Is there a way to test the type of an element in JavaScript?

The answer may or may not require the prototype library, however the following setup does make use of the library.

function(event) {
  var element = event.element();
  // if the element is an anchor
  // if the element is a td
  • you are not asking for the Type. the type is probably an Object. What you ask for is the tag, as mentioned in the answers, the tagName property Commented Jan 4, 2022 at 7:10

7 Answers 7


You can use typeof(N) to get the actual object type, but what you want to do is check the tag, not the type of the DOM element.

In that case, use the elem.tagName or elem.nodeName property.

if you want to get really creative, you can use a dictionary of tagnames and anonymous closures instead if a switch or if/else.

if (element.nodeName == "A") {
} else if (element.nodeName == "TD") {
  • 1
    Sometimes it is. Anyway, you could always use element.nodeName.match(/\bTBODY\b/i) or element.nodeName.toLowerCase() == 'tbody' etc.
    – Robusto
    Commented Sep 27, 2012 at 16:05
  • 10
    @Robusto is incorrect. If the document is HTML and the DOM implementation is correct, it will always be uppercase. According to: w3.org/TR/DOM-Level-3-Core/core.html#ID-104682815 under the "tagName" section (for elements nodeName == tagName) "The HTML DOM returns the tagName of an HTML element in the canonical uppercase form, regardless of the case in the source HTML document." Commented Jan 29, 2014 at 14:57

Perhaps you'll have to check the nodetype too:

if(element.nodeType == 1){//element of type html-object/tag
    //this is an a-element
    //this is a div-element

Edit: Corrected the nodeType-value

  • 4
    Beware of the case of tagName. Commented Oct 9, 2008 at 4:01
  • @Casey: It will in an HTML page; in an XHTML page the case of the tag is preserved (so "a" will be "A" in HTML pages, and "a" in XHTML pages): w3.org/TR/2000/REC-DOM-Level-2-Core-20001113/… (Assuming the XHTML page has been correctly served and not served as text/html.) Commented Apr 25, 2011 at 15:59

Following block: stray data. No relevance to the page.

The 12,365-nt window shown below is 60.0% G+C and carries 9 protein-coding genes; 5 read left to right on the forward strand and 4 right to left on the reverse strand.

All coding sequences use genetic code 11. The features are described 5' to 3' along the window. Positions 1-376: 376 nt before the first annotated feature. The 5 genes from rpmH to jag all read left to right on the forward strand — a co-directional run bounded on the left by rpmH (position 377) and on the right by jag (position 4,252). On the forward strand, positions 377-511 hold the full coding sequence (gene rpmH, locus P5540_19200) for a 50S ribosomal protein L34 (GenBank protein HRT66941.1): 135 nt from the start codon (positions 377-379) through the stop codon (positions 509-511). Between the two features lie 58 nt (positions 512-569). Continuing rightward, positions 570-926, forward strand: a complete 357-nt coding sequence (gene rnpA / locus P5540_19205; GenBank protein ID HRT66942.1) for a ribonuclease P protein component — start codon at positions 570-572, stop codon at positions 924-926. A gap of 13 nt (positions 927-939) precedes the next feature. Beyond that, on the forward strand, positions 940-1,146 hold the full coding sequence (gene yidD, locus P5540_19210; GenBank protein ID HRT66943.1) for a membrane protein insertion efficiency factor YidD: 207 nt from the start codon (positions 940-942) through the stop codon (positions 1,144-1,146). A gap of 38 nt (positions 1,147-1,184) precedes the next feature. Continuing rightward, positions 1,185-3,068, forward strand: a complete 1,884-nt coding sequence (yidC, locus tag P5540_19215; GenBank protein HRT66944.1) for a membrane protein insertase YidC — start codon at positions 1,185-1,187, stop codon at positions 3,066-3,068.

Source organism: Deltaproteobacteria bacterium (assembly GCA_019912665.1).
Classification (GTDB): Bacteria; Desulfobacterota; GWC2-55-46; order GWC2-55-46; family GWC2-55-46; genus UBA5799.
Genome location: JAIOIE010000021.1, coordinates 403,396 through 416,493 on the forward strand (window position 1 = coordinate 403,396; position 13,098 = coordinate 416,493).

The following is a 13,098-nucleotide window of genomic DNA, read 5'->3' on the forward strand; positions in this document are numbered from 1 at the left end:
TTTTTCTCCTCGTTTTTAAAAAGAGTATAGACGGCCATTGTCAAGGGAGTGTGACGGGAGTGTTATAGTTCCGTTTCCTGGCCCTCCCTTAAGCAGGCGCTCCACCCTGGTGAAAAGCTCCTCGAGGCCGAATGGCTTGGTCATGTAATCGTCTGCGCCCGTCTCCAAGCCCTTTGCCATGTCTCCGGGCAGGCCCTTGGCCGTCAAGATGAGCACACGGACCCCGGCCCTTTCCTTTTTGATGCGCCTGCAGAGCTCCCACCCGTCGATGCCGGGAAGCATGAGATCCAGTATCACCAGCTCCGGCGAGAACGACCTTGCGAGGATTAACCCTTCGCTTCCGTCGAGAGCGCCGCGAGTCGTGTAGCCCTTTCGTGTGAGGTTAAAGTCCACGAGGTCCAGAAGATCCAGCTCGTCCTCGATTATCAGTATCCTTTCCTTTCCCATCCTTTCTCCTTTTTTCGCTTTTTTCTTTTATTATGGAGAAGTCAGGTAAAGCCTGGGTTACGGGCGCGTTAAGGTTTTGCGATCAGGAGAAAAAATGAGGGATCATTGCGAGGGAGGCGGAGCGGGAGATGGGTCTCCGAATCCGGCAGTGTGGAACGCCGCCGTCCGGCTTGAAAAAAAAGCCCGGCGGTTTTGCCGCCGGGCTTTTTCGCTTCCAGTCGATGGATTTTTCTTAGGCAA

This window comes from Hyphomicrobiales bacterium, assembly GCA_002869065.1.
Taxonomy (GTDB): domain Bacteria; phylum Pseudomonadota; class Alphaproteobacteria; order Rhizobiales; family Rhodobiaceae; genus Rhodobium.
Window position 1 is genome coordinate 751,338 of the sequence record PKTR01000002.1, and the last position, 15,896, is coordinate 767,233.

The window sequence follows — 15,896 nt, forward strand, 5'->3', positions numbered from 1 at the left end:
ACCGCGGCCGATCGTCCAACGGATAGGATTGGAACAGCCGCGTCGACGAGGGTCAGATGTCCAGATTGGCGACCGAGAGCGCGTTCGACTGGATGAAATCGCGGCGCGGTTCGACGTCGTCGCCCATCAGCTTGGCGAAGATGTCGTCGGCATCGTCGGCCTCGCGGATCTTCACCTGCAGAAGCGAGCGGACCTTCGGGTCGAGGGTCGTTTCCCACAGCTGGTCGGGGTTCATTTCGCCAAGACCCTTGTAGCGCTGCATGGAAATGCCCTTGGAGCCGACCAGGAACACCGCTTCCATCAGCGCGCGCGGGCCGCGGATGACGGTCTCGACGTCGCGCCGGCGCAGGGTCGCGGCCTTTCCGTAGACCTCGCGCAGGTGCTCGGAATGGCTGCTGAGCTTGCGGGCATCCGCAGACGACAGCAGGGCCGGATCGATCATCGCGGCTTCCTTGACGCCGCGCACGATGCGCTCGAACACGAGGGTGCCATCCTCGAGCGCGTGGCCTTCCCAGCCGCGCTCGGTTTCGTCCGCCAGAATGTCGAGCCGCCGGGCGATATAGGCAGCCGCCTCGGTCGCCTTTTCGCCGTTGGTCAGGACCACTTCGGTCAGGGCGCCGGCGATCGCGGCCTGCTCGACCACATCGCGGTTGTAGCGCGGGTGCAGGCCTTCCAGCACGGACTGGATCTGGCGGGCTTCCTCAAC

• 2
    @T.J.Crowder so it looks like the best option is element.tagName.toLowerCase() === 'a'
    – p3drosola
    Commented Jun 30, 2012 at 22:41
  • @Ped: Yes, or element.nodeName.toLowerCase() if it's possible that element won't actually be an element (e.g., if you haven't done the nodeType == 1 check listed above). The Node interface has nodeName. For Element instances, it's the same as tagName. For other kinds of nodes, it's things like "#text" or "#document". I think I'd always use the nodeType check, though. Commented Jul 1, 2012 at 7:57
  • 2019 update: at least on modern Chromium (v79.0.3945.79) the tagname string is uppercase. "For DOM trees which represent HTML documents, the returned tag name is always in the canonical upper-case form. For example, tagName called on a <div> element returns "DIV" https://developer.mozilla.org/en-US/docs/Web/API/Element/tagName correct way to compare would be node.tagName == 'DIV'
    – marcs
    Commented Dec 18, 2019 at 5:58

roenving is correct BUT you need to change the test to:

if(element.nodeType == 1) {

because nodeType of 3 is actually a text node and nodeType of 1 is an HTML element. See http://www.w3schools.com/Dom/dom_nodetype.asp


Although the previous answers work perfectly, I will just add another way where the elements can also be classified using the interface they have implemented.

Refer W3 Org for available interfaces

console.log(document.querySelector("#anchorelem") instanceof HTMLAnchorElement);
console.log(document.querySelector("#divelem") instanceof HTMLDivElement);
console.log(document.querySelector("#buttonelem") instanceof HTMLButtonElement);
console.log(document.querySelector("#inputelem") instanceof HTMLInputElement);
<a id="anchorelem" href="">Anchor element</a>
<div id="divelem">Div Element</div>
<button id="buttonelem">Button Element</button>
<br><input id="inputelem">

The interface check can be made in 2 ways as elem instanceof HTMLAnchorElement or elem.constructor.name == "HTMLAnchorElement", both returns true


I usually get it from the toString() return value. It works in differently accessed DOM elements:

var a = document.querySelector('a');

var img = document.createElement('img');

document.body.innerHTML += '<div id="newthing"></div>';
var div = document.getElementById('newthing');

Object.prototype.toString.call(a);    // "[object HTMLAnchorElement]"
Object.prototype.toString.call(img);  // "[object HTMLImageElement]"
Object.prototype.toString.call(div);  // "[object HTMLDivElement]"

Then the relevant piece:

Object.prototype.toString.call(...).split(' ')[1].slice(0, -1);

It works in Chrome, FF, Opera, Edge, IE9+ (in older IE it return "[object Object]").


I have another way of testing the same.

Element.prototype.typeof = "element";
var element = document.body; // any dom element
if (element && element.typeof == "element"){
   return true; 
   // this is a dom element
  return false; 
  // this isn't a dom element

  • extending the prototype is usually a bad idea. Commented Jan 4, 2022 at 7:06

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